While you may have heard reports in the news lately about “super lice,” know this: They aren’t new. Treatment-resistant lice were first reported in Israel back in the 1990s, according to the American Chemical Society . It was a report released in August 2015 that showed how widespread the problem had become, catapulting the issue back into the public eye.

In that report, researchers at Southern Illinois University in Edwardsville said lice in at least 25 states had developed gene mutations, making them resistant to common over-the-counter lice treatments.

States in pink have treatment-resistant lice. States in pink have treatment-resistant lice. (Photo: Kyong Yoon, PhD/American Chemical Society)
“What we found was that 104 out of the 109 lice populations we tested had high levels of gene mutations, which have been linked to resistance to pyrethroids,” Kyong Yoon, PhD, said in a press release.

Pyrethroids are a family of insecticides used widely indoors and outdoors to control mosquitoes and other insects, according to the American Chemical Society. It includes permethrin, which is the active ingredient in commonly used lice treatments.

Related: How to Get Rid of Lice

“Super lice” are similar to superbugs, which are strains of bacteria that are resistant to several types of antibiotics. The more we used common lice treatments over the years, the more the lice became immune to them.

“If you use a chemical over and over, these little creatures will eventually develop resistance,” Yoon said. “So we have to think before we use a treatment. The good news is head lice don’t carry disease. They’re more a nuisance than anything else.”

He’s right about that. Children’s Hospital Boston says lice have “no true medical consequences.” They’re icky, but they don’t spread disease.

So how do we treat head lice now? Don’t worry, even super lice are still treatable. Ask your pediatrician what treatment she suggests, as she may know whether local lice outbreaks are treatment-resistant. She may recommend using an OTC permethrin or pyrethrins medication. (Don’t use pyrethrins if you’re allergic to chrysanthemums or ragweed. Also don’t give it to children under age 2.)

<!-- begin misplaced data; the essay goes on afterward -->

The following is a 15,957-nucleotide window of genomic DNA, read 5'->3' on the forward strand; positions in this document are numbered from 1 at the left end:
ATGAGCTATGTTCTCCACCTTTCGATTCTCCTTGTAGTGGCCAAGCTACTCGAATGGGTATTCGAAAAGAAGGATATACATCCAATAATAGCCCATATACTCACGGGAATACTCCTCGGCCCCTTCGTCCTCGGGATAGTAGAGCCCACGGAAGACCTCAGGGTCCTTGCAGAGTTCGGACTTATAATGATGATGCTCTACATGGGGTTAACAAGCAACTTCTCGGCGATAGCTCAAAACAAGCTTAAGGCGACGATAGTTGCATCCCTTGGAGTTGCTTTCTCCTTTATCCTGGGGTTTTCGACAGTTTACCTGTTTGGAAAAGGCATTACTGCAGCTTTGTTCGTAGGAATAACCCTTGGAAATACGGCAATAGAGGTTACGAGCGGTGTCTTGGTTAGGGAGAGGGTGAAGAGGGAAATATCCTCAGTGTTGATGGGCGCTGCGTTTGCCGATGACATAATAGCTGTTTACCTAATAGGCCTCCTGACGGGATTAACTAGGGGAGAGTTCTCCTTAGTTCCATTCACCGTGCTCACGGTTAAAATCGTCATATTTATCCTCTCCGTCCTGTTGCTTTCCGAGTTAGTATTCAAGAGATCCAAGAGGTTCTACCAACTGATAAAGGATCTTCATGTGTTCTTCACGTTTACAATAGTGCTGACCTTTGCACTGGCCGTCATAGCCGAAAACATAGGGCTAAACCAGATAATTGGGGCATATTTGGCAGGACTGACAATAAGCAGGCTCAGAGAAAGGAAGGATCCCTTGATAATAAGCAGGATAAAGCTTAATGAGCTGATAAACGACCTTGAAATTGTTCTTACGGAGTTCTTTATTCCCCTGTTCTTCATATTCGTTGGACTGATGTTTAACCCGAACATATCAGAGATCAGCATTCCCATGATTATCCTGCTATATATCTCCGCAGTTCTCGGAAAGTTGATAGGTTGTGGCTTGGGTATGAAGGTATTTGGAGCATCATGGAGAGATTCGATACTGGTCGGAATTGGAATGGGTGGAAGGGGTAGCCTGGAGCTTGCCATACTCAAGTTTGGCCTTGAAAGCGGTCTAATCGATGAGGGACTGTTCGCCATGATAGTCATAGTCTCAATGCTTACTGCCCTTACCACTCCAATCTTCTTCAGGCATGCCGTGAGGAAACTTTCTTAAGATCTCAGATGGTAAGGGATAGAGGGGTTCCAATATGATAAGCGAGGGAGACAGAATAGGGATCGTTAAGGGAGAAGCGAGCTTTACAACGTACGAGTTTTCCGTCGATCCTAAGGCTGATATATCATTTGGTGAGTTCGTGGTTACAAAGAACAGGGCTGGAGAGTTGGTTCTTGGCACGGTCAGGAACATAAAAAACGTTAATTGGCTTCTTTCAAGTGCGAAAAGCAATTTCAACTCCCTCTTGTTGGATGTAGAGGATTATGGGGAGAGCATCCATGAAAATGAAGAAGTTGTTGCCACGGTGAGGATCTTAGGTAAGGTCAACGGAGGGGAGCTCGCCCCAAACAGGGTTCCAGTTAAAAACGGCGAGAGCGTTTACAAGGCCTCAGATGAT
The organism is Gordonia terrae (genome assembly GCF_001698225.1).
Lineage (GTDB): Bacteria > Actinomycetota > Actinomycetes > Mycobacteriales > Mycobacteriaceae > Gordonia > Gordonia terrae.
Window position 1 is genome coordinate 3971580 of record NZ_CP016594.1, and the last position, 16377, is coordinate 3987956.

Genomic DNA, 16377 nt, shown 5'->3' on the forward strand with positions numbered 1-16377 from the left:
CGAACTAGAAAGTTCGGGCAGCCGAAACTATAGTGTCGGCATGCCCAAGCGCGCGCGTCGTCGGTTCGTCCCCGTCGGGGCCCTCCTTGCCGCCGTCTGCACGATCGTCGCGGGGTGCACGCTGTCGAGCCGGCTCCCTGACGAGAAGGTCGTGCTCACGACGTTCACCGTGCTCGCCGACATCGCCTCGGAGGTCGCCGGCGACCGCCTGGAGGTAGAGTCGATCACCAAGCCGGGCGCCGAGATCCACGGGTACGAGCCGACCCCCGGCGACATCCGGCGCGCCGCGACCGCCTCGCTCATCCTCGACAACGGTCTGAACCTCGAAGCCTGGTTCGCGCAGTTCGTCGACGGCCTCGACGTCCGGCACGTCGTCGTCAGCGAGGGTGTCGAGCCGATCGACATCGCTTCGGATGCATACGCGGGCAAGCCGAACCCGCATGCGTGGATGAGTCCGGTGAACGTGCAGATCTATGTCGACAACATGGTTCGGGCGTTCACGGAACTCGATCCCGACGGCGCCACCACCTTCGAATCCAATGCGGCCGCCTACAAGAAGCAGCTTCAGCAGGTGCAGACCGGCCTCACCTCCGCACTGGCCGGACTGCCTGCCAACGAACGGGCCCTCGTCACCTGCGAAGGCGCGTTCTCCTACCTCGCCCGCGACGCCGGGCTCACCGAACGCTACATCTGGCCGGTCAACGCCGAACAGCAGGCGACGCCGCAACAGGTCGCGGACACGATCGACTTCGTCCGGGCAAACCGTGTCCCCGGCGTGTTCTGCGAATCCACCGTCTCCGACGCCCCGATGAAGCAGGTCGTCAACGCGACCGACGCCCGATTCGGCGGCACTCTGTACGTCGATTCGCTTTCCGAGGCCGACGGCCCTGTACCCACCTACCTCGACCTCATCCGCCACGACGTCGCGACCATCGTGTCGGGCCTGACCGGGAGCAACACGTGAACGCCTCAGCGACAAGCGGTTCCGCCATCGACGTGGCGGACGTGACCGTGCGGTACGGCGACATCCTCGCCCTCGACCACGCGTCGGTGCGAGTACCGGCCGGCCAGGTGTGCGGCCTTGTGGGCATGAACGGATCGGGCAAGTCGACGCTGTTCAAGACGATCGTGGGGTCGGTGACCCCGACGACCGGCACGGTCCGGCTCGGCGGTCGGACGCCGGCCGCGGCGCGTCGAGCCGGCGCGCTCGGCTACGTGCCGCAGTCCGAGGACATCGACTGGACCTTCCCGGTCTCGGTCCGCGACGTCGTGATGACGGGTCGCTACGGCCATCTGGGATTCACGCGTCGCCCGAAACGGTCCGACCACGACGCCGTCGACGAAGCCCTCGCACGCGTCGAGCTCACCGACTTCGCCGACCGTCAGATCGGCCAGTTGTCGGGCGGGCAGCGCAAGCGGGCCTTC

According to KidsHealth, you still can use over-the-counter or prescription treatments, but it may take more time (and patience) to get rid of those little buggers than in the past. (You may have to comb them out over and over again.)

Looking for more how-to advice about lice? The Centers for Disease Control and Prevention has extensive treatment guidelines for the whole family.

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Angela is a Pulitzer Prize-winning digital editor with more than 15 years of experience delivering news and information to audiences worldwide. Prior to joining SafeBee, she was the features editor for Boston.com at The Boston Globe, overseeing health, travel, entertainment, business and lifestyle coverage. Before moving to features, she was the news and homepage editor, covering stories such as the Boston Marathon bombing, Red Sox World Series victories, presidential elections, a papal inauguration, and more. Her favorite safety tip: Clean your phone! The average cell phone has 18 times more germs than the toilet handle in a men’s restroom.